He was known as the man running the revered Berlin label that was outputting pummelling, relentless sounds with 4/4 kick drums that could pierce the most resistant eardrums, but it’s been two years since Nick Höppner was label manager of Ostgut Ton. From A&Ring the likes of Marcel Dettmann, Steffi and Ben Klock, Höppner stopped being the daddy of the label, to instead father his debut album at the age of 42. A move that allowed the opportunity to buy more records and focus on DJing shows evidence in tonight’s set at Soup Kitchen for Zutekh.
Zutekh have provided an impressive roster of guests over the years (Midland, Jeremy Underground) but still can’t seem to shake the Warehouse Project-esque crowd of oblivious punters who seem to be there exclusively by association of the promoters, regardless of acts. However, it’s a full house in a modest venue that houses some of Manchester’s greatest nights (just previously it enjoyed the presence of the likes of Dan Avery and Anthony Naples) and Seelie has oiled up everyone’s joints through a selection of rhythmic techno that straddles the line between punishing beats and its brazen, pop-flavoured counterpart.
Höppner picks up where Seelie left off, commanding bending knees without trouble and causing a swirling mass of people to congregate towards the front of the stage. His album Folk has been deemed an essential and refreshing release on Ostgun Ton in that it carries with it a pensive nature; emotive melodies coupled with modern-sounding house and techno but not without a nod to the past. Out Of, one of the harder tracks on the album, leaks out through the speakers with its 90’s-inspired claps, tight 4/4 beats and that bar of bass notes on loop which makes the record so memorable.
Höppner’s set continues in this fashion; thumping notes that reverberate off the walls, the floor and the unsuspecting crowd’s chest, flowing naturally like the Red Stripes towards many a stomachs. His selection process is determined by that subtle groove that links one track to the other, rather than by the rigidity of genre, and it’s not long before Come Closer graces our ears; possibly one of the most accessible tracks on the album. The vocals on this track and understated bassline is a nod towards the poppier end of the spectrum of German minimal house; something not dissimilar to certain Kompakt releases. The expansive, epic nature of this track invokes flailing arms but take no sign that this is the peak of the night.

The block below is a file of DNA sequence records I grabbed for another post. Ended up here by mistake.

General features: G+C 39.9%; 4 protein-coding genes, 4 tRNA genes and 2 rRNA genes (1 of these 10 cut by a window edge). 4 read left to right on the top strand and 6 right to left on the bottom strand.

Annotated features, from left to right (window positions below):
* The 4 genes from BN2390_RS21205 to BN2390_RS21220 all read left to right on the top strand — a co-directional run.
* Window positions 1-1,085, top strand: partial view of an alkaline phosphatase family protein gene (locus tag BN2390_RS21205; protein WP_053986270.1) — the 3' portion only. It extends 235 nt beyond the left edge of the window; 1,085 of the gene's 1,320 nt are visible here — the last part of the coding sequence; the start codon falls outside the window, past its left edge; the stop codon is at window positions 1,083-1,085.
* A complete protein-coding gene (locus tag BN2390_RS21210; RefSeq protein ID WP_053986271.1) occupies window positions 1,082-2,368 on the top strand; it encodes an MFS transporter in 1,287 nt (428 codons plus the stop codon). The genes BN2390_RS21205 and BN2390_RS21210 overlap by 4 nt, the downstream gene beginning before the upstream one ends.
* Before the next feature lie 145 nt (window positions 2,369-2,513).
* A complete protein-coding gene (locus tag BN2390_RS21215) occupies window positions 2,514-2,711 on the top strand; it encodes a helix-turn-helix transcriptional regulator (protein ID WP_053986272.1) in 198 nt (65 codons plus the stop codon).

Optimising on fluidity, Höppner’s set soon adapts a funkier approach in the form of Dial Records‘ mainstay Roman Flugel’s Sliced Africa. A track that received one of its first plays in October on Jackmaster’s XLR8R podcast, it saw its long anticipated release in March and this build-up is reflected in the sheer child-like euphoria in the room. The highly infectious Afrobeat and off-beat drumming is paired with springy feet as the crowd show their appreciation through gettin’ down. Staying true to his genre-hopping beliefs, Höppner opts for a disco-infused last hour; managing to maintain the momentum but not diluting any particular sound through overuse.
Now that he’s gracefully stepped down from the label head role, Höppner is buying records at the rate we eat hot dinners and since quitting his day job is filling his calendar up with bookings. Welcome Mr. Höppner, we’re going to enjoy seeing more of you.